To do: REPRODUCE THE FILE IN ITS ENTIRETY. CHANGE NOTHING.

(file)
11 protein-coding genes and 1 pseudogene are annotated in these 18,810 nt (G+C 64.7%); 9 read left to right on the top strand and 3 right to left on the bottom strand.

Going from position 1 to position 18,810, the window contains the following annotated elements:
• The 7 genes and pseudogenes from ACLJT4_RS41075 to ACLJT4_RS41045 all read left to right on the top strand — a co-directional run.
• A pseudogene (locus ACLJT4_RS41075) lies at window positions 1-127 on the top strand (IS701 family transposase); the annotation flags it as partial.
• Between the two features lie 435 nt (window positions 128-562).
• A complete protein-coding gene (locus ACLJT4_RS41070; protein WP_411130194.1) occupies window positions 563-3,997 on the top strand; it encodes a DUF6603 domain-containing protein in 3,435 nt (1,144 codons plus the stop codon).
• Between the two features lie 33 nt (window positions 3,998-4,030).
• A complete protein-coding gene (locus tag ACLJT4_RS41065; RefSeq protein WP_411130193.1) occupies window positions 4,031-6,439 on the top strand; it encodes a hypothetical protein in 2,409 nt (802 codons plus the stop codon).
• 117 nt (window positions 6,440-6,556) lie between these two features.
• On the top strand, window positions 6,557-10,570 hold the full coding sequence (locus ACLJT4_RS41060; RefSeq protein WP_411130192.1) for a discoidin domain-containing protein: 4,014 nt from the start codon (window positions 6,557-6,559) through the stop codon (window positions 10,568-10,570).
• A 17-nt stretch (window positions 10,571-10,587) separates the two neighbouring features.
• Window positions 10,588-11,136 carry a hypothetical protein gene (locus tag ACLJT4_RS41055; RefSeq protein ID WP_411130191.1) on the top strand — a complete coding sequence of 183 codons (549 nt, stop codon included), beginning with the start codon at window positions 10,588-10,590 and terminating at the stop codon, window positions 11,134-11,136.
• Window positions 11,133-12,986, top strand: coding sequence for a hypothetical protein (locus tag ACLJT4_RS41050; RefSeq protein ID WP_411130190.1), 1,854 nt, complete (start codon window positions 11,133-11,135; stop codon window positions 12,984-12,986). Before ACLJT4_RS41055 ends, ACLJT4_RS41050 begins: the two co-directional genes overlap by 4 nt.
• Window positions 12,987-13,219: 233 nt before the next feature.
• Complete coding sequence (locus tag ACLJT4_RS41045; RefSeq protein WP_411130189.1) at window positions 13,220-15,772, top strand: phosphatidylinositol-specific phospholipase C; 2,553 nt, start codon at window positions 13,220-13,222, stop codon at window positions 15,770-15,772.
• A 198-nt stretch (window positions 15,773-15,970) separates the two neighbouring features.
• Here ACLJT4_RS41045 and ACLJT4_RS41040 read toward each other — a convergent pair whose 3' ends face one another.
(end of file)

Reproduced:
11 protein-coding genes and 1 pseudogene are annotated in these 18,810 nt (G+C 64.7%); 9 read left to right on the top strand and 3 right to left on the bottom strand.

Going from position 1 to position 18,810, the window contains the following annotated elements:
• The 7 genes and pseudogenes from ACLJT4_RS41075 to ACLJT4_RS41045 all read left to right on the top strand — a co-directional run.
• A pseudogene (locus ACLJT4_RS41075) lies at window positions 1-127 on the top strand (IS701 family transposase); the annotation flags it as partial.
• Between the two features lie 435 nt (window positions 128-562).
• A complete protein-coding gene (locus ACLJT4_RS41070; protein WP_411130194.1) occupies window positions 563-3,997 on the top strand; it encodes a DUF6603 domain-containing protein in 3,435 nt (1,144 codons plus the stop codon).
• Between the two features lie 33 nt (window positions 3,998-4,030).
• A complete protein-coding gene (locus tag ACLJT4_RS41065; RefSeq protein WP_411130193.1) occupies window positions 4,031-6,439 on the top strand; it encodes a hypothetical protein in 2,409 nt (802 codons plus the stop codon).
• 117 nt (window positions 6,440-6,556) lie between these two features.
• On the top strand, window positions 6,557-10,570 hold the full coding sequence (locus ACLJT4_RS41060; RefSeq protein WP_411130192.1) for a discoidin domain-containing protein: 4,014 nt from the start codon (window positions 6,557-6,559) through the stop codon (window positions 10,568-10,570).
• A 17-nt stretch (window positions 10,571-10,587) separates the two neighbouring features.
• Window positions 10,588-11,136 carry a hypothetical protein gene (locus tag ACLJT4_RS41055; RefSeq protein ID WP_411130191.1) on the top strand — a complete coding sequence of 183 codons (549 nt, stop codon included), beginning with the start codon at window positions 10,588-10,590 and terminating at the stop codon, window positions 11,134-11,136.
• Window positions 11,133-12,986, top strand: coding sequence for a hypothetical protein (locus tag ACLJT4_RS41050; RefSeq protein ID WP_411130190.1), 1,854 nt, complete (start codon window positions 11,133-11,135; stop codon window positions 12,984-12,986). Before ACLJT4_RS41055 ends, ACLJT4_RS41050 begins: the two co-directional genes overlap by 4 nt.
• Window positions 12,987-13,219: 233 nt before the next feature.
• Complete coding sequence (locus tag ACLJT4_RS41045; RefSeq protein WP_411130189.1) at window positions 13,220-15,772, top strand: phosphatidylinositol-specific phospholipase C; 2,553 nt, start codon at window positions 13,220-13,222, stop codon at window positions 15,770-15,772.
• A 198-nt stretch (window positions 15,773-15,970) separates the two neighbouring features.
• Here ACLJT4_RS41045 and ACLJT4_RS41040 read toward each other — a convergent pair whose 3' ends face one another.